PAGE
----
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Old 12-20-2012, 02:02 PM   #81
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Quicken tells me that I spend $27K less than last year, when I still had college tuition for my son and also made a gift to my daughter for her to buy her home. And that's despite traveling a bit more this year than last!

When the kids were at home, my annual expenses were in the low 6-figure, but as I was making decent money, did not even notice.

Yep, when one no longer has earned income, that 3.5%WR limit really strikes home. Instead of LBYM, one suddenly finds himself trying to live right at his means, which has shrunk!
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Old 12-20-2012, 02:10 PM   #82
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I spend about $3600/yr and live very satisfactorily. My budget is $300/month "walking around money" for important things like stopping by the pub, Sunday afternoon at the sports bar with the buddies to watch Da Bears get their butts kicked (again) and perhaps a rare trip to Wrigley Field to remind myself what the "Friendly Confines" look like in person.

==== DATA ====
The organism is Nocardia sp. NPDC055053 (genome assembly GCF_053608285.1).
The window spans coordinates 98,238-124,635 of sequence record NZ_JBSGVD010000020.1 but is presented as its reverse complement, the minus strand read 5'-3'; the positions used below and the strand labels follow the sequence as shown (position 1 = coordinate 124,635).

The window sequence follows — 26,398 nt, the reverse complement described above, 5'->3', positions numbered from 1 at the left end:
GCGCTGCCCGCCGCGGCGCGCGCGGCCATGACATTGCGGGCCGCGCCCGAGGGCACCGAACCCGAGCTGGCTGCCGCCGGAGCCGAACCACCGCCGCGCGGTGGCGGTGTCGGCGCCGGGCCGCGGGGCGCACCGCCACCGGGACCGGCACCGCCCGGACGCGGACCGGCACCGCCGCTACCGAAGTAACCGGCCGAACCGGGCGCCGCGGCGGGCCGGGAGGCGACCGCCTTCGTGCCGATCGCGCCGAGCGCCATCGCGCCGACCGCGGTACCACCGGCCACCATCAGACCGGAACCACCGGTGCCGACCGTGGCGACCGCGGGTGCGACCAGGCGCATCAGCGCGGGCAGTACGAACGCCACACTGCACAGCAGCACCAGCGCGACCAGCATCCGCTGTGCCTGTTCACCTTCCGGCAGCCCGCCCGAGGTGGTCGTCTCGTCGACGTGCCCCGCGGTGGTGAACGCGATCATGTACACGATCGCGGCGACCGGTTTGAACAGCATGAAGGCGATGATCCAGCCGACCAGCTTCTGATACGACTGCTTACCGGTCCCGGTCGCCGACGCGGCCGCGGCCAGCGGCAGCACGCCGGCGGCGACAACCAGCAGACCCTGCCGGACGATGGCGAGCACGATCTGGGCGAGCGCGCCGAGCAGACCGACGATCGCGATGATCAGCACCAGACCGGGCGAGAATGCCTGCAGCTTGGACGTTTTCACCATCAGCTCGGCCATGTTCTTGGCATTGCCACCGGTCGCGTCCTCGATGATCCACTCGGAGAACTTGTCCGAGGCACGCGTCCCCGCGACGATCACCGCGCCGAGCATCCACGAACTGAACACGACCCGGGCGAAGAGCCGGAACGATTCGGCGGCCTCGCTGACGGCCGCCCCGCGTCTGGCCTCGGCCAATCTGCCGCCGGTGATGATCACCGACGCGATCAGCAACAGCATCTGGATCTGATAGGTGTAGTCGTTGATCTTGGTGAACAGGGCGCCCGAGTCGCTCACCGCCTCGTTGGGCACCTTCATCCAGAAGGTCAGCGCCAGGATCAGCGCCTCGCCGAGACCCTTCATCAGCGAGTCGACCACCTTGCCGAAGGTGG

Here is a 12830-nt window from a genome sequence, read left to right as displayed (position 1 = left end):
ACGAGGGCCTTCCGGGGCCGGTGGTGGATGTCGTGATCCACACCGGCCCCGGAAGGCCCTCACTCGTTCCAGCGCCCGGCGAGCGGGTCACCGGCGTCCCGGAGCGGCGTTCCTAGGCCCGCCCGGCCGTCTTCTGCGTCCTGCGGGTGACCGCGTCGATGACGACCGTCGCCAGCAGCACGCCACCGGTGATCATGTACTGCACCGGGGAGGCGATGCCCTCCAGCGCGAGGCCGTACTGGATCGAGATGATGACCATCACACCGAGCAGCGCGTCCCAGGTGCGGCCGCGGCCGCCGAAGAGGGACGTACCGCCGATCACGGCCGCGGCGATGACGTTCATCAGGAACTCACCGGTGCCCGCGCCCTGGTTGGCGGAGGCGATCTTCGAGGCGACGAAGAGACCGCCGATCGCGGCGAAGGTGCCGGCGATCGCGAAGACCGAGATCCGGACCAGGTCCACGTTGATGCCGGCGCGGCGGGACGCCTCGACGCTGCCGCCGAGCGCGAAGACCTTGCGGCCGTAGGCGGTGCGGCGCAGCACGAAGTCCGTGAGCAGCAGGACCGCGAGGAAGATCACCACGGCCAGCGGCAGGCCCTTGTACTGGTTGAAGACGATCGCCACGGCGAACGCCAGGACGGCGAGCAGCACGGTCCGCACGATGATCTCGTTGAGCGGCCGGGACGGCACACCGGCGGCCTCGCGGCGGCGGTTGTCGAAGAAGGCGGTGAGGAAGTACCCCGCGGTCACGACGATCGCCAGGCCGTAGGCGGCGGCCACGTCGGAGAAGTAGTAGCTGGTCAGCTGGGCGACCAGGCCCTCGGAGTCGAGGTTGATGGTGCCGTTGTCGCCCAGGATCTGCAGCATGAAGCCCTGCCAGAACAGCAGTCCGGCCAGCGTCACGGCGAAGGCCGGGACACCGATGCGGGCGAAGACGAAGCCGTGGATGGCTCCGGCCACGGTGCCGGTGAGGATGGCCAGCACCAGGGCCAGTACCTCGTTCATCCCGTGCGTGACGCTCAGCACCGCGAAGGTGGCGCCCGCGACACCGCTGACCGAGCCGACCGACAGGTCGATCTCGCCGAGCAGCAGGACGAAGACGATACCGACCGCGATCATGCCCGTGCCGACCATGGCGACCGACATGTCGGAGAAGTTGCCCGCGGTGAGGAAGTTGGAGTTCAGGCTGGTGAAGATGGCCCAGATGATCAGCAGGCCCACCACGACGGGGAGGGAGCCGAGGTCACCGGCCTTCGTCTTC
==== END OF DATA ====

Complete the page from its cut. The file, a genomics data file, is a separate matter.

All the boring crap like food, clothing, shelter, HI, cars, taxes, travel, hobbies, etc., etc., DW takes care of.
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Old 12-20-2012, 02:27 PM   #83
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I spend about $3600/yr and live very satisfactorily.
All the boring crap like food, clothing, shelter, HI, cars, taxes, travel, hobbies, etc., etc., DW takes care of.

You sound like my DH, to a tee!
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Old 12-20-2012, 02:41 PM   #84
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You sound like my DH, to a tee!
We're lucky guys!
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Old 12-20-2012, 03:27 PM   #85